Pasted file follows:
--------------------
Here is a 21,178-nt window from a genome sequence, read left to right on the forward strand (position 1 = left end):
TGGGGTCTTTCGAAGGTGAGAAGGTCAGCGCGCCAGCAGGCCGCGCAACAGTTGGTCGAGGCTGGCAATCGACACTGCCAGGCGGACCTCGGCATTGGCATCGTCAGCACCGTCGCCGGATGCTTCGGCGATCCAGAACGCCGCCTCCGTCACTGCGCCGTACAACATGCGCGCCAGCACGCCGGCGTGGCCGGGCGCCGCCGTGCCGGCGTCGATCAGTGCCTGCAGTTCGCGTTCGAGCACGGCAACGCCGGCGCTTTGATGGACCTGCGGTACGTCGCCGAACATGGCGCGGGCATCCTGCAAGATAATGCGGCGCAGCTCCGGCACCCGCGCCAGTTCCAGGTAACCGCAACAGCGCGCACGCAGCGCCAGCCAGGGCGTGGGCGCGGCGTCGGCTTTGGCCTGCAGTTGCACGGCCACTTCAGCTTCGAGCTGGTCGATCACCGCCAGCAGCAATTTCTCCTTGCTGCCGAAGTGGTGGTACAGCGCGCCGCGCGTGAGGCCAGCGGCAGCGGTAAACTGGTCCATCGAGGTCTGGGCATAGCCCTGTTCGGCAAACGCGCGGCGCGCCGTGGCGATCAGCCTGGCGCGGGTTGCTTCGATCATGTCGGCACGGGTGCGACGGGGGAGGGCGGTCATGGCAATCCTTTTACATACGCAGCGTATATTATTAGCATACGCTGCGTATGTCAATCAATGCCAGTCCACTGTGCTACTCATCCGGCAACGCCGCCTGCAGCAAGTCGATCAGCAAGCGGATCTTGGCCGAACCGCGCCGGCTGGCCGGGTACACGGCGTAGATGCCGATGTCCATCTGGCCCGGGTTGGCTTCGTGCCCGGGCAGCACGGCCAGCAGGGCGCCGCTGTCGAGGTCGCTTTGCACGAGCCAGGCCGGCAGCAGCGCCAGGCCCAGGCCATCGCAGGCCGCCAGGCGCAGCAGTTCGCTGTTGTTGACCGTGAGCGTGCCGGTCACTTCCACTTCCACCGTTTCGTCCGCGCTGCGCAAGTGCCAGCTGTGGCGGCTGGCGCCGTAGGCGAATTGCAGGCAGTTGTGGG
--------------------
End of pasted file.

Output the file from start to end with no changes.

Here is a 21,178-nt window from a genome sequence, read left to right on the forward strand (position 1 = left end):
TGGGGTCTTTCGAAGGTGAGAAGGTCAGCGCGCCAGCAGGCCGCGCAACAGTTGGTCGAGGCTGGCAATCGACACTGCCAGGCGGACCTCGGCATTGGCATCGTCAGCACCGTCGCCGGATGCTTCGGCGATCCAGAACGCCGCCTCCGTCACTGCGCCGTACAACATGCGCGCCAGCACGCCGGCGTGGCCGGGCGCCGCCGTGCCGGCGTCGATCAGTGCCTGCAGTTCGCGTTCGAGCACGGCAACGCCGGCGCTTTGATGGACCTGCGGTACGTCGCCGAACATGGCGCGGGCATCCTGCAAGATAATGCGGCGCAGCTCCGGCACCCGCGCCAGTTCCAGGTAACCGCAACAGCGCGCACGCAGCGCCAGCCAGGGCGTGGGCGCGGCGTCGGCTTTGGCCTGCAGTTGCACGGCCACTTCAGCTTCGAGCTGGTCGATCACCGCCAGCAGCAATTTCTCCTTGCTGCCGAAGTGGTGGTACAGCGCGCCGCGCGTGAGGCCAGCGGCAGCGGTAAACTGGTCCATCGAGGTCTGGGCATAGCCCTGTTCGGCAAACGCGCGGCGCGCCGTGGCGATCAGCCTGGCGCGGGTTGCTTCGATCATGTCGGCACGGGTGCGACGGGGGAGGGCGGTCATGGCAATCCTTTTACATACGCAGCGTATATTATTAGCATACGCTGCGTATGTCAATCAATGCCAGTCCACTGTGCTACTCATCCGGCAACGCCGCCTGCAGCAAGTCGATCAGCAAGCGGATCTTGGCCGAACCGCGCCGGCTGGCCGGGTACACGGCGTAGATGCCGATGTCCATCTGGCCCGGGTTGGCTTCGTGCCCGGGCAGCACGGCCAGCAGGGCGCCGCTGTCGAGGTCGCTTTGCACGAGCCAGGCCGGCAGCAGCGCCAGGCCCAGGCCATCGCAGGCCGCCAGGCGCAGCAGTTCGCTGTTGTTGACCGTGAGCGTGCCGGTCACTTCCACTTCCACCGTTTCGTCCGCGCTGCGCAAGTGCCAGCTGTGGCGGCTGGCGCCGTAGGCGAATTGCAGGCAGTTGTGGG